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Review of what is Permissible: (not much!)

From "Copyright Matters" (2005)

Teachers can
• copy and perform extracts from a work protected by copyright,
unless the part is highly significant or valuable (courts make the
final determination whether a "dealing" is "fair")
• copy or perform works whose author(s) died more than 50 years
ago (but not translations or annotations of such works)
• use any work protected by copyright with the permission of the
copyright owner
• copy the text of federal and Ontario statutes, regulations, and
court decisions without permission
• make a single copy of works, such as articles or photographs,
protected by copyright for private study, research, criticism, review,
or news reporting under the sections of the Copyright Act that allow
such uses of copyright material — referred to as "fair dealing"
• copy a work protected by copyright by hand onto a surface
normally used to display handwritten material, such as a
blackboard, whiteboard, or flip chart
• copy a work protected by copyright for the purpose of overhead
projection using a device such as an LCD, overhead, opaque, or slide
projector, provided the work is used for the purpose of education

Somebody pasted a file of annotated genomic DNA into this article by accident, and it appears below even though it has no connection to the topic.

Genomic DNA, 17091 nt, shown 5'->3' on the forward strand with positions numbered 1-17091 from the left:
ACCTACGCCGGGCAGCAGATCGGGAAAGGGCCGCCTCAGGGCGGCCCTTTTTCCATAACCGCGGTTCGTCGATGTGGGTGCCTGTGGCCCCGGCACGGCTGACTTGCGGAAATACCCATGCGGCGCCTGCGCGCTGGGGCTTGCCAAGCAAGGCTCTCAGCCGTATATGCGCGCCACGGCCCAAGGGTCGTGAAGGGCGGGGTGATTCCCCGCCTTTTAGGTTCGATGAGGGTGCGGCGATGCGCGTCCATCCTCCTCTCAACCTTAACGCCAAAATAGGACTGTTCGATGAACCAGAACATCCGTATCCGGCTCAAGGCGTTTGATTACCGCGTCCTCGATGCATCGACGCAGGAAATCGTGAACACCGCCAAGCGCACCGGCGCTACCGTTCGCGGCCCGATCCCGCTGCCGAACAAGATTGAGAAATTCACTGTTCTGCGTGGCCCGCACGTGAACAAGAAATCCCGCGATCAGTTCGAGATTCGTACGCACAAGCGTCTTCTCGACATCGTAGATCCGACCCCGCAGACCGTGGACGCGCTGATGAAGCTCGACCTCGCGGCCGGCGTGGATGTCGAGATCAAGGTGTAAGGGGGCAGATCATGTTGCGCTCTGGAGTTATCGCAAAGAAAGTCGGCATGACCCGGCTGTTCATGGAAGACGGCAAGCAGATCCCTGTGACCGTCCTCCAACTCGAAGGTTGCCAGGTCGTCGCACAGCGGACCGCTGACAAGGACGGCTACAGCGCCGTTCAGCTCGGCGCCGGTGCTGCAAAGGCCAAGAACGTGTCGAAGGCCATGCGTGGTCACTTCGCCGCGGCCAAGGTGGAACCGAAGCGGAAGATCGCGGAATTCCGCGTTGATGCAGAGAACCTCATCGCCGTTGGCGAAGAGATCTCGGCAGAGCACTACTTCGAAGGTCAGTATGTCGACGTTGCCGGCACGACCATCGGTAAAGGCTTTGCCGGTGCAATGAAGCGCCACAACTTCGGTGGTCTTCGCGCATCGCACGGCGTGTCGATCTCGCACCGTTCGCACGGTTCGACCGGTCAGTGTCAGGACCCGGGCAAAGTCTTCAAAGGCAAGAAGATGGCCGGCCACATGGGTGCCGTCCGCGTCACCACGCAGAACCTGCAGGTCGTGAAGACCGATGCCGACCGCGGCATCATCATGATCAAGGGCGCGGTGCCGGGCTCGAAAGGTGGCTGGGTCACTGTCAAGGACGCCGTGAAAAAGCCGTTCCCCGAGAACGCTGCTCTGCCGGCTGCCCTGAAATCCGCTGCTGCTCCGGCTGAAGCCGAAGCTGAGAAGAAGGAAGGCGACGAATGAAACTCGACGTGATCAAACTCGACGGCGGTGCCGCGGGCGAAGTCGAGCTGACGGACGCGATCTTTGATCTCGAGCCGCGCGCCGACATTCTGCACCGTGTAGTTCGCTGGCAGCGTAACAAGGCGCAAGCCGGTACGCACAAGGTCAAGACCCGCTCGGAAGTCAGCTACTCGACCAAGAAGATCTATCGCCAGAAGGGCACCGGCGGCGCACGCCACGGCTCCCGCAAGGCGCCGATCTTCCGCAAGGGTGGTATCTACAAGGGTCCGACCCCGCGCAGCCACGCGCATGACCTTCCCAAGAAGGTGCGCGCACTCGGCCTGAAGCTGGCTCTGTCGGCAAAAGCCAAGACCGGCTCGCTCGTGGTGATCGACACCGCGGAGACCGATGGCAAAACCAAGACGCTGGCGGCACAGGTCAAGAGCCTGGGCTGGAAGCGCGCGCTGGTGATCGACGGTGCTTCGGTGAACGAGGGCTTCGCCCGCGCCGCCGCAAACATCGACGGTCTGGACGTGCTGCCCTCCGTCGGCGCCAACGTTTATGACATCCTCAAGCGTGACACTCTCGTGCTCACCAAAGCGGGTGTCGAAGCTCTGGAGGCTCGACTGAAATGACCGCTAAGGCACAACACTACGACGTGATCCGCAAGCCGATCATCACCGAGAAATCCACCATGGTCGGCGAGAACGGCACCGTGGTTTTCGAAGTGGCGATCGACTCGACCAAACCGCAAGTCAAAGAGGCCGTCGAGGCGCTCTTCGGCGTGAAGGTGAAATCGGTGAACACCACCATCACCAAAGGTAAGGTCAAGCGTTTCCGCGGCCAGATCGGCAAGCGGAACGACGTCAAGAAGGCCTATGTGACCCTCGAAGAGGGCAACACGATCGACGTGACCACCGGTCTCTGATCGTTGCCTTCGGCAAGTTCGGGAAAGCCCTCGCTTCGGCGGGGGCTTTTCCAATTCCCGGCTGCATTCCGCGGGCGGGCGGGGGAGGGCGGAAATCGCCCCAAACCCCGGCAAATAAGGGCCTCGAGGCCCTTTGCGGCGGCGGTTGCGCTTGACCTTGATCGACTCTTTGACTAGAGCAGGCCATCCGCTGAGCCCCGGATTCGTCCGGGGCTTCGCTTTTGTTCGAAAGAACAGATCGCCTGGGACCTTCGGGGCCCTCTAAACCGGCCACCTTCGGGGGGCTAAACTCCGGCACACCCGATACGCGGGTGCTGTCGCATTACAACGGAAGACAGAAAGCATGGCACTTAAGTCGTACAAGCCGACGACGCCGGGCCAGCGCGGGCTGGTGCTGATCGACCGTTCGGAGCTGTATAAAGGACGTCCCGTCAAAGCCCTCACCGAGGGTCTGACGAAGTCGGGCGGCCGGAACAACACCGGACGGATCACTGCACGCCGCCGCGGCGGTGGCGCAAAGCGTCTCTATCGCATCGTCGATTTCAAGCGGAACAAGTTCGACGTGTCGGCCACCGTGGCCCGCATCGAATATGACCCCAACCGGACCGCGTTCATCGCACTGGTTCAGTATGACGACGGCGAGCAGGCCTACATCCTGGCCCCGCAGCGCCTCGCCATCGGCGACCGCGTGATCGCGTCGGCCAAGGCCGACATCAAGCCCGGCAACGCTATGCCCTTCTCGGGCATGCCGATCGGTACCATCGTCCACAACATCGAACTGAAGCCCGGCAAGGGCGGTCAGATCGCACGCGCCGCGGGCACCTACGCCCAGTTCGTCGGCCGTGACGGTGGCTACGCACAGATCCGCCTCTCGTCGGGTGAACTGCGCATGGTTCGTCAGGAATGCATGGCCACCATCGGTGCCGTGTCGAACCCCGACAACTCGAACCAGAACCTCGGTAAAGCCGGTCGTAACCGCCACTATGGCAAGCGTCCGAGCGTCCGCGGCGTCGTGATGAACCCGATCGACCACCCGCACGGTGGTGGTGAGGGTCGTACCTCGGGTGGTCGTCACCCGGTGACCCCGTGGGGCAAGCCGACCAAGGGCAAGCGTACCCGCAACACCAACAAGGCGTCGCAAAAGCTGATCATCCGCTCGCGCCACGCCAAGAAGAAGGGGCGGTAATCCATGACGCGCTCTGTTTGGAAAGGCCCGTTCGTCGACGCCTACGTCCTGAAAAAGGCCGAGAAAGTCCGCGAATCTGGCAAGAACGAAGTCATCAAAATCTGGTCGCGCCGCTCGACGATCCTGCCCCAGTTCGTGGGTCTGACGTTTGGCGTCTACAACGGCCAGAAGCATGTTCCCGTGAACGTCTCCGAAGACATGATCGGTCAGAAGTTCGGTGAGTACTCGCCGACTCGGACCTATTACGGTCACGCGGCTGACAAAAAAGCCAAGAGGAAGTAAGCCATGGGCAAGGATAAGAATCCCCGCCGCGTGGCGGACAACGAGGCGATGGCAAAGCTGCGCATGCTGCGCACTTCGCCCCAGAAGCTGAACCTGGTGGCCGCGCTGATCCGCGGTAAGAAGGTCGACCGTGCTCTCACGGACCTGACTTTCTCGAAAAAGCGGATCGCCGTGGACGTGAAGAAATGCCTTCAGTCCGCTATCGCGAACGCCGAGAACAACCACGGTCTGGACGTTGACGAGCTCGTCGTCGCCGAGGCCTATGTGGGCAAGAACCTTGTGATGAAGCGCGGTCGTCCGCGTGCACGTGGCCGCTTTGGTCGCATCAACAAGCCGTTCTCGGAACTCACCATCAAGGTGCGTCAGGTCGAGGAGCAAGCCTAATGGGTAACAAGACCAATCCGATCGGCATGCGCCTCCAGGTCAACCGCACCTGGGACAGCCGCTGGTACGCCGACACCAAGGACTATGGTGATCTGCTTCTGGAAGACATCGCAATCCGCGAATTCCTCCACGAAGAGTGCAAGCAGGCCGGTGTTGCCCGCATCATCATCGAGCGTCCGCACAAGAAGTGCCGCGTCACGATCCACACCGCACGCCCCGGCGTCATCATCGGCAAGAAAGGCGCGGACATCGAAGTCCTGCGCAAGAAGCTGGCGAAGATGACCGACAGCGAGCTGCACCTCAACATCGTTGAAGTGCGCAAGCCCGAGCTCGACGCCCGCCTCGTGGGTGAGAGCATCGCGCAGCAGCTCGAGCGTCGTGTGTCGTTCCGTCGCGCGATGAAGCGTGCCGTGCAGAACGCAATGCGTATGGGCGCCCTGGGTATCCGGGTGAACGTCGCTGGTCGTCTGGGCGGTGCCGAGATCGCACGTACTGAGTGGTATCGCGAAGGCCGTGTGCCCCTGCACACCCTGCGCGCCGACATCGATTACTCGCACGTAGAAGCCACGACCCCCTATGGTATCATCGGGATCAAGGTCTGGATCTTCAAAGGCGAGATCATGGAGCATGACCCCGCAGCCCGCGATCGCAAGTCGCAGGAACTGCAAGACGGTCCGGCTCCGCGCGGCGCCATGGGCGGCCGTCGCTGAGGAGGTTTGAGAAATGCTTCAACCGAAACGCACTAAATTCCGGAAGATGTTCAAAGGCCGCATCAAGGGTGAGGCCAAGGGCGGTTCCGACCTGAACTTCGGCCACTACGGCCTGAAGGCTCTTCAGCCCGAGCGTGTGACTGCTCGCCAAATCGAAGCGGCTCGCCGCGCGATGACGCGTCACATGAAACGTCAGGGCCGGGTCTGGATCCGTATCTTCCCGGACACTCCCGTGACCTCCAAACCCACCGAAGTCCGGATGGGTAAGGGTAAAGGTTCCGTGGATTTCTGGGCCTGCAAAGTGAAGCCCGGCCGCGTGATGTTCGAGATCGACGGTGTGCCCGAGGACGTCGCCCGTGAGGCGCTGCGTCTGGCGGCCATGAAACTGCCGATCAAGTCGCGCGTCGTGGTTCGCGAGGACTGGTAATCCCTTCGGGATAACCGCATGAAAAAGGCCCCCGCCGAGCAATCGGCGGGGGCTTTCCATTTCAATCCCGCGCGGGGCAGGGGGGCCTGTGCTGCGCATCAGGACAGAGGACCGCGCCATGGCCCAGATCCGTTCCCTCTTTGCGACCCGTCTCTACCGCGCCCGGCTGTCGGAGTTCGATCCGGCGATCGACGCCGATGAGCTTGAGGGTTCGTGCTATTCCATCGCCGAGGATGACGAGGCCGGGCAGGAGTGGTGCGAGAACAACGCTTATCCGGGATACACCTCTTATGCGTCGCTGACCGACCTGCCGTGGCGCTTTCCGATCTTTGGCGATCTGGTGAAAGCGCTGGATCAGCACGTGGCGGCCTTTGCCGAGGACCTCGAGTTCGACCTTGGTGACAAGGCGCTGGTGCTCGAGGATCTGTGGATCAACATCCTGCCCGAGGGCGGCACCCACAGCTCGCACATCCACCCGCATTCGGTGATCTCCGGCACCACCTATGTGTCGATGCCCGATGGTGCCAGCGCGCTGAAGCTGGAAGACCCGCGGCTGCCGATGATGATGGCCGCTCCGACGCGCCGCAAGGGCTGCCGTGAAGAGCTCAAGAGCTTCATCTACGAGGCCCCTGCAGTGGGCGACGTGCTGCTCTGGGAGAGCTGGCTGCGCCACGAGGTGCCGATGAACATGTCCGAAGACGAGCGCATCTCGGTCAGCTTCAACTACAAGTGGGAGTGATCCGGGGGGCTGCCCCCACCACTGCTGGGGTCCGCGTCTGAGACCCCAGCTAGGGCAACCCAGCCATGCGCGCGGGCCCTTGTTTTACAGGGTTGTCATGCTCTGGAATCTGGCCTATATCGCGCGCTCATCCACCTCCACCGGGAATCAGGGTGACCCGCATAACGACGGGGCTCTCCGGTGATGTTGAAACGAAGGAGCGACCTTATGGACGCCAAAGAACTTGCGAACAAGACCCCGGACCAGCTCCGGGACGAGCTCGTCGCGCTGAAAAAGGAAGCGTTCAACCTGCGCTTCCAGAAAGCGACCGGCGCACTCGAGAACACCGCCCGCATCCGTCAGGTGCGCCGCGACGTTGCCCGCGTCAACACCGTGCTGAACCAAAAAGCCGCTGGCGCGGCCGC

and training and is not already available in a commercial format
• copy an entire work (other than a cinematographic work) onto
an alternative format including translation, adaptation, and
performance in public (except the making of a large-print book)
for the purpose of serving students with perceptual disabilities as
long as such an adaptation is not already commercially available
in that format
Exceptions under the Copyright Act permit additional things to be
done by libraries, including those in schools, that would infringe
copyright if there were no exceptions. These include
• making a copy of a work "if the original is rare or unpublished
and is deteriorating, damaged, or lost" — provided a replacement
copy is not commercially available
• making a copy of a fragile document for on-site consultation if
the original cannot be viewed because of its condition — provided
a replacement copy is not commercially available
• making a copy if the original is in an obsolete format or the
technology to use the original is unavailable — provided a
replacement copy is not commercially available
• making a copy for the purpose of cataloguing or internal record
keeping or for insurance purposes or police investigation
• making a copy for the purpose of restoration
Sharon Peters,
May 28, 2008, 2:57 AM